The NJDHSS notified CDC’s Division of Global Migration and Quarantine (DGMQ) of possible travel-related exposures. Because the patient reported illness onset 3 days before air travel, DGMQ searched for those airline passengers who had been seated within 6 feet of the patient. Passengers were traced by using information from travel reservation records and customs declaration forms. Nineteen passengers seated near the patient were identified. Within 5 days of notification, 13 of the 19 passengers had been interviewed; within 8 days, three more had been contacted. The remaining three could not be contacted. Seventeen of 19 passengers were citizens of the United Kingdom, and authorities in that country were notified; two of the passengers were U.S. citizens. Interviewed passengers did not report contact with the patient’s body fluids and were considered to have low-risk exposure. All passengers contacted were healthy; none reported fever as of September 14, which marked the end of the 21-day incubation period for Lassa fever for this group.

All contacts at high risk (i.e., five family members) were monitored for temperature of ≥101°F (≥38.3°C) twice daily for 21 days after their last potential exposure to the patient on August 28. A public health nurse visited the family contacts each morning and recorded their temperatures. In the afternoon, the contacts recorded their own temperatures and reported the results.

The majority of contacts at low risk (i.e., nine other family members and 139 health-care workers) were instructed to record their own temperatures at least twice daily and report the results. Other contacts at low risk (i.e., the 16 laboratory workers and 19 air passengers) were asked to self monitor for temperature of ≥101°F (≥38.3°C) and other symptoms compatible with Lassa fever.

No restriction was placed on work or movement for asymptomatic adults at either high or low risk. However, to facilitate monitoring, the patient’s children were restricted from participating in school activities. None of the contacts at high risk reported any illness compatible with Lassa fever as of September 18, which ended their 21-day incubation period.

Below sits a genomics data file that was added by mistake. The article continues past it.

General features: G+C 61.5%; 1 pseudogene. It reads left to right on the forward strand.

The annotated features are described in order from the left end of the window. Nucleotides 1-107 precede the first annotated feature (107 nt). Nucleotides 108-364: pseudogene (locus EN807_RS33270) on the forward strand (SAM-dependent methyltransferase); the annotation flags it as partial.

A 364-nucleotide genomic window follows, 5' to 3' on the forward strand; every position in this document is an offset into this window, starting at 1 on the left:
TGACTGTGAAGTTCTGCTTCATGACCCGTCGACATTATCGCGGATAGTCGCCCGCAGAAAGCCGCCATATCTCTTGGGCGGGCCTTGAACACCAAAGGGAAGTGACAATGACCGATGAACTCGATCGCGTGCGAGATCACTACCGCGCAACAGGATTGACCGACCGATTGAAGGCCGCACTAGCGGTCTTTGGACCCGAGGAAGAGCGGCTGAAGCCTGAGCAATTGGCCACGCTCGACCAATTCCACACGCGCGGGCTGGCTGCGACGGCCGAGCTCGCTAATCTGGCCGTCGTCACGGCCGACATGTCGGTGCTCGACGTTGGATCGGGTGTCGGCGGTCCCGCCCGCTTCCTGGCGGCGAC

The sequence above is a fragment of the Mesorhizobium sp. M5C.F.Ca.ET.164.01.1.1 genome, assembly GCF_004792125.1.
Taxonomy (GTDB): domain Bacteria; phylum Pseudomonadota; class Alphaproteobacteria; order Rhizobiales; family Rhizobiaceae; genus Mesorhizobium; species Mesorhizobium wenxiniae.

Reported by:

P Aufiero, MD, N Karabulut, MD, D Rumowitz, S Shah, DO, Capital Health System, Trenton; J Nsubuga, MPH, B Piepszak, RD Salter, MA, City of Trenton Div of Health; E Bresnitz, MD, CR Lacy, MD, C Robertson, MD, C Tan, MD, New Jersey Dept of Health and Senior Svcs. Div of Global Migration and Quarantine, Div of Viral and Rickettsial Diseases, National Center for Infectious Diseases; ET Tan, MBBS, EIS Officer, CDC.

CDC Editorial Note:

This report describes the first case of imported Lassa fever diagnosed in the United States since 1989.2 In West Africa, Lassa fever is endemic, causing 100,000-300,000 human infections and approximately 5,000 deaths each year.1

Other than in regions where it is endemic, Lassa fever is encountered rarely. Cases identified in areas where Lassa fever is not endemic usually are imported, often by persons returning from West Africa.2 To date, approximately 20 cases of imported Lassa fever have been reported worldwide. The risk for human-to-human transmission of Lassa fever is low3,4; however, health-care–associated transmission has occurred in areas where Lassa fever is endemic, and one instance of asymptomatic seroconversion was reported in a European physician.4 Meticulous adherence to appropriate infection-control practices to prevent unprotected exposure to blood or other body fluids is essential to the safe management of patients with possible Lassa fever and to the protection of health-care workers.2 Family members and others visiting a hospitalized patient must be instructed to adhere to infection-control precautions and avoid exposure to potentially infectious blood or body fluids.

In the absence of proven effectiveness, oral ribavirin prophylaxis was not recommended for persons who might have been exposed to the patient described in this report. Instead, a standard treatment regimen of intravenous ribavirin was recommended for any contacts with clinical evidence of infection during the incubation period. However, none of the contacts had illness compatible with Lassa fever.

Increasing international travel has resulted in importation of microbial agents not endemic to the United States, posing diagnostic challenges to health-care providers. In addition to routine evaluation, clinicians should consider both uncommon and common causes of fever (e.g., malaria) in persons arriving from Africa. Clinical histories should include careful assessment of travel to regions where uncommon diseases are endemic(e.g., for Lassa fever, Liberia, Nigeria, and Sierra Leone). Every effort should be made to expedite delivery of clinical specimens to appropriate diagnostic laboratories.